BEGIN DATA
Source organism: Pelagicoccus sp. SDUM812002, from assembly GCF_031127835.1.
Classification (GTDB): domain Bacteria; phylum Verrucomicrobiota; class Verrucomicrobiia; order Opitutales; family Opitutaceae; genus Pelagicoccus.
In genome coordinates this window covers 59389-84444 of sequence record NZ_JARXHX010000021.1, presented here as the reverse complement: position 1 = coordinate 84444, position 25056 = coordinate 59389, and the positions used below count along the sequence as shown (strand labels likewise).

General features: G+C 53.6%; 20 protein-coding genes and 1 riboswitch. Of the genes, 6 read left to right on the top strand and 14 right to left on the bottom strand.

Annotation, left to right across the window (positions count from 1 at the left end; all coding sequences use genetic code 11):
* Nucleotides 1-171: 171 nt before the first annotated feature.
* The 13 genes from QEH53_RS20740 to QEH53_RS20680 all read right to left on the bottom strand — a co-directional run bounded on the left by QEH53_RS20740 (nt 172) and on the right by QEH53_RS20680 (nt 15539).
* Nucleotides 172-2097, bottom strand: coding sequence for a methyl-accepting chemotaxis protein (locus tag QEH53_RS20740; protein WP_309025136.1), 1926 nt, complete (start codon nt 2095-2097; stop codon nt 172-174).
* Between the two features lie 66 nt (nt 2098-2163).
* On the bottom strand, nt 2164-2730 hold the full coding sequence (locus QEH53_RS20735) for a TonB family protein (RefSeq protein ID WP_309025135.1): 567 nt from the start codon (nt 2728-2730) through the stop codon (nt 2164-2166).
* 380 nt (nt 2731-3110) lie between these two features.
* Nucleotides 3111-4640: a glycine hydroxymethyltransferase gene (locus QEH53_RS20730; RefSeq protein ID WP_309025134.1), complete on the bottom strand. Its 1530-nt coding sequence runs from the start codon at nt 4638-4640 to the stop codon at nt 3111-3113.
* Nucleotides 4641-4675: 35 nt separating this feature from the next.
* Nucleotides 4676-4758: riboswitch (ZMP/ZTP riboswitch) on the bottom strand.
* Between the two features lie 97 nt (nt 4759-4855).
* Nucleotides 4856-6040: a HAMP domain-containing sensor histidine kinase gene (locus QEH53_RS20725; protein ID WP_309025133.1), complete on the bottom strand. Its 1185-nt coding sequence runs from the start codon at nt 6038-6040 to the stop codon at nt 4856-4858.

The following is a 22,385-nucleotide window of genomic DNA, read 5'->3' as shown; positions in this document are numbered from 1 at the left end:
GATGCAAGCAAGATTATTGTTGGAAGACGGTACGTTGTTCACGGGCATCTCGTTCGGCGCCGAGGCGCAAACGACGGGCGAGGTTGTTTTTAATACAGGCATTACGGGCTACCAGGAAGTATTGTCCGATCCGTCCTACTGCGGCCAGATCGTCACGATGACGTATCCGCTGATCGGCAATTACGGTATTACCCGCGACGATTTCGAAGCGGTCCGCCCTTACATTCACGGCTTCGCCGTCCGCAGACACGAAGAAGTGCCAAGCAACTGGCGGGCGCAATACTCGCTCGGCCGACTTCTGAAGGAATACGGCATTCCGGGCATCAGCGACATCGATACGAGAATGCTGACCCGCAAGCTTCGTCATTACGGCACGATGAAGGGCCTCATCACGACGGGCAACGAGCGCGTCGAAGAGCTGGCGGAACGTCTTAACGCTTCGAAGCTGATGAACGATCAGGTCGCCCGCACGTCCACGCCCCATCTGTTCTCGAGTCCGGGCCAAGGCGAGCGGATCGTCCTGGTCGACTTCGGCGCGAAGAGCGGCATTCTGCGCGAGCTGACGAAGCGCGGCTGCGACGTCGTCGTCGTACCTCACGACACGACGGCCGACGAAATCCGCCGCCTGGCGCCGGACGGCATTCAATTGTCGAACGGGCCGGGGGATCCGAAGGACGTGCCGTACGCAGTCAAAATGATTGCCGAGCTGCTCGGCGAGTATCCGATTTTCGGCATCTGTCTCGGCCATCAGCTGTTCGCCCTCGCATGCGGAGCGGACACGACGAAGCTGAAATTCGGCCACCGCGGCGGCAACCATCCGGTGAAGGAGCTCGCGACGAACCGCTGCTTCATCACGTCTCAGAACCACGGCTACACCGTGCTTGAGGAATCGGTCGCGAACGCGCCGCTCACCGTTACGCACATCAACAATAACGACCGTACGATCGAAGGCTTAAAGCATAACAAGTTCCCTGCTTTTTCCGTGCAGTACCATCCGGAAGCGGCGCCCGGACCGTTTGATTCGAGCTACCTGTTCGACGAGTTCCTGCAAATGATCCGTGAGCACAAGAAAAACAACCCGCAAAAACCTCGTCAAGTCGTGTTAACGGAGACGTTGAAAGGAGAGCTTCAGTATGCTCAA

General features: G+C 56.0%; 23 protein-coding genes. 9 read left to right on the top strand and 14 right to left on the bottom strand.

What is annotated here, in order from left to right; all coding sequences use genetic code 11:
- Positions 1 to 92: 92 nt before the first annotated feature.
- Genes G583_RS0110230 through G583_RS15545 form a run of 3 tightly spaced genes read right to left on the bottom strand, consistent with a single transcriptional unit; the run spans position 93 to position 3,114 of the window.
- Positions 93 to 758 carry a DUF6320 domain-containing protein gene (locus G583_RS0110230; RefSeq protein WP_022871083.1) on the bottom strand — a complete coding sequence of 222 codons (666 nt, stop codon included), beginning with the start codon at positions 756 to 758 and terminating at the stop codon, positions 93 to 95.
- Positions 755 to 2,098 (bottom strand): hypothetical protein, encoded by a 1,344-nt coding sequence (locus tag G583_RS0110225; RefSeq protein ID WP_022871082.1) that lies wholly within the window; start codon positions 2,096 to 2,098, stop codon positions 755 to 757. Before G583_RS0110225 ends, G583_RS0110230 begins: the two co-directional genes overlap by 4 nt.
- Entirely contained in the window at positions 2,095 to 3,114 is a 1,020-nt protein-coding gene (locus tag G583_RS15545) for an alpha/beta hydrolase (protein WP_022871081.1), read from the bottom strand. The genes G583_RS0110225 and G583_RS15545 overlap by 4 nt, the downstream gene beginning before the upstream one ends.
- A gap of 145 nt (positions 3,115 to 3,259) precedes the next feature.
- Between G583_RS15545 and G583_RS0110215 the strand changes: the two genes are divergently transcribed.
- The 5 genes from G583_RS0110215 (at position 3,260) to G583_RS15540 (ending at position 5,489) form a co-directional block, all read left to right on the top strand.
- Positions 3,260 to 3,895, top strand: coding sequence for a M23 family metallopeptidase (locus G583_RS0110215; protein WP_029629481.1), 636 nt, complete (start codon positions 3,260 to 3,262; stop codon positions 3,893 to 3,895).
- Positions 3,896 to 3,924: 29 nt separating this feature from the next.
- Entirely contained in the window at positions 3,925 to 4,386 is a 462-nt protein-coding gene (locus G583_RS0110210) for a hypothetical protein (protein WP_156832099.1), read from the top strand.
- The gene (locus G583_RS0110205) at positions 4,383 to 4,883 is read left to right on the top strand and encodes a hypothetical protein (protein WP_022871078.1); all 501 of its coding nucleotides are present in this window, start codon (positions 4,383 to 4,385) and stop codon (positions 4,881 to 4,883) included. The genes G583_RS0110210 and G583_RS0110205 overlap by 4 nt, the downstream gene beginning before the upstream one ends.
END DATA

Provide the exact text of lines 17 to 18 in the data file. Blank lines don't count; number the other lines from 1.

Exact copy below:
The following is a 22,385-nucleotide window of genomic DNA, read 5'->3' as shown; positions in this document are numbered from 1 at the left end:
GATGCAAGCAAGATTATTGTTGGAAGACGGTACGTTGTTCACGGGCATCTCGTTCGGCGCCGAGGCGCAAACGACGGGCGAGGTTGTTTTTAATACAGGCATTACGGGCTACCAGGAAGTATTGTCCGATCCGTCCTACTGCGGCCAGATCGTCACGATGACGTATCCGCTGATCGGCAATTACGGTATTACCCGCGACGATTTCGAAGCGGTCCGCCCTTACATTCACGGCTTCGCCGTCCGCAGACACGAAGAAGTGCCAAGCAACTGGCGGGCGCAATACTCGCTCGGCCGACTTCTGAAGGAATACGGCATTCCGGGCATCAGCGACATCGATACGAGAATGCTGACCCGCAAGCTTCGTCATTACGGCACGATGAAGGGCCTCATCACGACGGGCAACGAGCGCGTCGAAGAGCTGGCGGAACGTCTTAACGCTTCGAAGCTGATGAACGATCAGGTCGCCCGCACGTCCACGCCCCATCTGTTCTCGAGTCCGGGCCAAGGCGAGCGGATCGTCCTGGTCGACTTCGGCGCGAAGAGCGGCATTCTGCGCGAGCTGACGAAGCGCGGCTGCGACGTCGTCGTCGTACCTCACGACACGACGGCCGACGAAATCCGCCGCCTGGCGCCGGACGGCATTCAATTGTCGAACGGGCCGGGGGATCCGAAGGACGTGCCGTACGCAGTCAAAATGATTGCCGAGCTGCTCGGCGAGTATCCGATTTTCGGCATCTGTCTCGGCCATCAGCTGTTCGCCCTCGCATGCGGAGCGGACACGACGAAGCTGAAATTCGGCCACCGCGGCGGCAACCATCCGGTGAAGGAGCTCGCGACGAACCGCTGCTTCATCACGTCTCAGAACCACGGCTACACCGTGCTTGAGGAATCGGTCGCGAACGCGCCGCTCACCGTTACGCACATCAACAATAACGACCGTACGATCGAAGGCTTAAAGCATAACAAGTTCCCTGCTTTTTCCGTGCAGTACCATCCGGAAGCGGCGCCCGGACCGTTTGATTCGAGCTACCTGTTCGACGAGTTCCTGCAAATGATCCGTGAGCACAAGAAAAACAACCCGCAAAAACCTCGTCAAGTCGTGTTAACGGAGACGTTGAAAGGAGAGCTTCAGTATGCTCAA